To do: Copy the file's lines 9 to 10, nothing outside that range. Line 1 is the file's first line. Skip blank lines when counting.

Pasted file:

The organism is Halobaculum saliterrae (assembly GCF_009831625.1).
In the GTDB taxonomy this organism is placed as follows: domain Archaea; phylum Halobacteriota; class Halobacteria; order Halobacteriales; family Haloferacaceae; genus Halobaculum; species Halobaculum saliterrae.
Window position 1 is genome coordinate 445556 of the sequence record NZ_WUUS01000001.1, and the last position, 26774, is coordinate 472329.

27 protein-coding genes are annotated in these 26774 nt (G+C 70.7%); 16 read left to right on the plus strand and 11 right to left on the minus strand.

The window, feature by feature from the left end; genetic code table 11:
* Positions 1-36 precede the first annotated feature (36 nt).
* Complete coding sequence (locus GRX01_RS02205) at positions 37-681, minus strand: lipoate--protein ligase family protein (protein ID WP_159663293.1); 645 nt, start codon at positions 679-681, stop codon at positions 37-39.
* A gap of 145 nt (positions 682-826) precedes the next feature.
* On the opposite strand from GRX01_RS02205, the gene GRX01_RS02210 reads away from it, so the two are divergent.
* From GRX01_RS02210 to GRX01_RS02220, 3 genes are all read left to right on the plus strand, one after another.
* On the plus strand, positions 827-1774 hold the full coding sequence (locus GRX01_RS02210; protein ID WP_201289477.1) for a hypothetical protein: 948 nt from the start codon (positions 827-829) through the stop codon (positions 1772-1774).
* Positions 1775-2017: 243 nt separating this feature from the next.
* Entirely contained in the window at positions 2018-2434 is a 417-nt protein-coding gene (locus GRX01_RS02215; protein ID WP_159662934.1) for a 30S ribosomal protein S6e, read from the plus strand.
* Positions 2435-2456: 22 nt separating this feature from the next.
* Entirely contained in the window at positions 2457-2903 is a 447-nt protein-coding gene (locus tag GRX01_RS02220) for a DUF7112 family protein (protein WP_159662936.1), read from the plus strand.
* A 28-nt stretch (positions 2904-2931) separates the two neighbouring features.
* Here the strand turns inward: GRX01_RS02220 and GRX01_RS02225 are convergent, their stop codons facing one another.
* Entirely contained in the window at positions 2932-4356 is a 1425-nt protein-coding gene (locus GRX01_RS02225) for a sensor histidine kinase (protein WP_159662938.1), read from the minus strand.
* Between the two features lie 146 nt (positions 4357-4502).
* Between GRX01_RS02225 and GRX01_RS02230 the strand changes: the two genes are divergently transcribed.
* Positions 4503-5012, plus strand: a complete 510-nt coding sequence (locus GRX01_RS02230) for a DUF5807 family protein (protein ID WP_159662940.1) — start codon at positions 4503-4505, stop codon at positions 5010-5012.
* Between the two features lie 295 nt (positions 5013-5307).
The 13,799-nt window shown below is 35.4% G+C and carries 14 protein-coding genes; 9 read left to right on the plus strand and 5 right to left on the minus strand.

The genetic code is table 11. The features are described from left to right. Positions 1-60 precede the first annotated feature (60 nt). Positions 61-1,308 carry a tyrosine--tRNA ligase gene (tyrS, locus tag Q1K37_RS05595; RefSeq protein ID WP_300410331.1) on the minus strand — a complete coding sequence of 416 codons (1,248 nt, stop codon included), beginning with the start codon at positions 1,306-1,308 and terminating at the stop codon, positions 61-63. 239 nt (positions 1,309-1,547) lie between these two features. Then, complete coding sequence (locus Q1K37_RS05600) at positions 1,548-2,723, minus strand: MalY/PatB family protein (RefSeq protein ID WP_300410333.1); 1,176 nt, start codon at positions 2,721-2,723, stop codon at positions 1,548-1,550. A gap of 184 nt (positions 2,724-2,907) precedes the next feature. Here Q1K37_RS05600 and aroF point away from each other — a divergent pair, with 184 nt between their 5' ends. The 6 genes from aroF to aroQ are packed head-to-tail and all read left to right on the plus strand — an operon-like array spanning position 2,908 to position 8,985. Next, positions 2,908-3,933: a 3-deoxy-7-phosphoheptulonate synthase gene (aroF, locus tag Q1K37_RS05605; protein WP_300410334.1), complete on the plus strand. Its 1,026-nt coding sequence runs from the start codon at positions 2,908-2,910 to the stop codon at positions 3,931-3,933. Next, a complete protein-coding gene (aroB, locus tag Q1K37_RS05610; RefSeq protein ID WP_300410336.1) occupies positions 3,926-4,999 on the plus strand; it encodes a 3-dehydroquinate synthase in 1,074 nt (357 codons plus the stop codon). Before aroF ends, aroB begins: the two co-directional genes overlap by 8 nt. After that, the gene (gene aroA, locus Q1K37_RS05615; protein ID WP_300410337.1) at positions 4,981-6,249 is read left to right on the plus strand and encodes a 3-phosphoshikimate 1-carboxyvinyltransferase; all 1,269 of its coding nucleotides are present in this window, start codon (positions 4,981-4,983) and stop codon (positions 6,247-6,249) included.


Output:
* On the opposite strand from GRX01_RS02205, the gene GRX01_RS02210 reads away from it, so the two are divergent.
* From GRX01_RS02210 to GRX01_RS02220, 3 genes are all read left to right on the plus strand, one after another.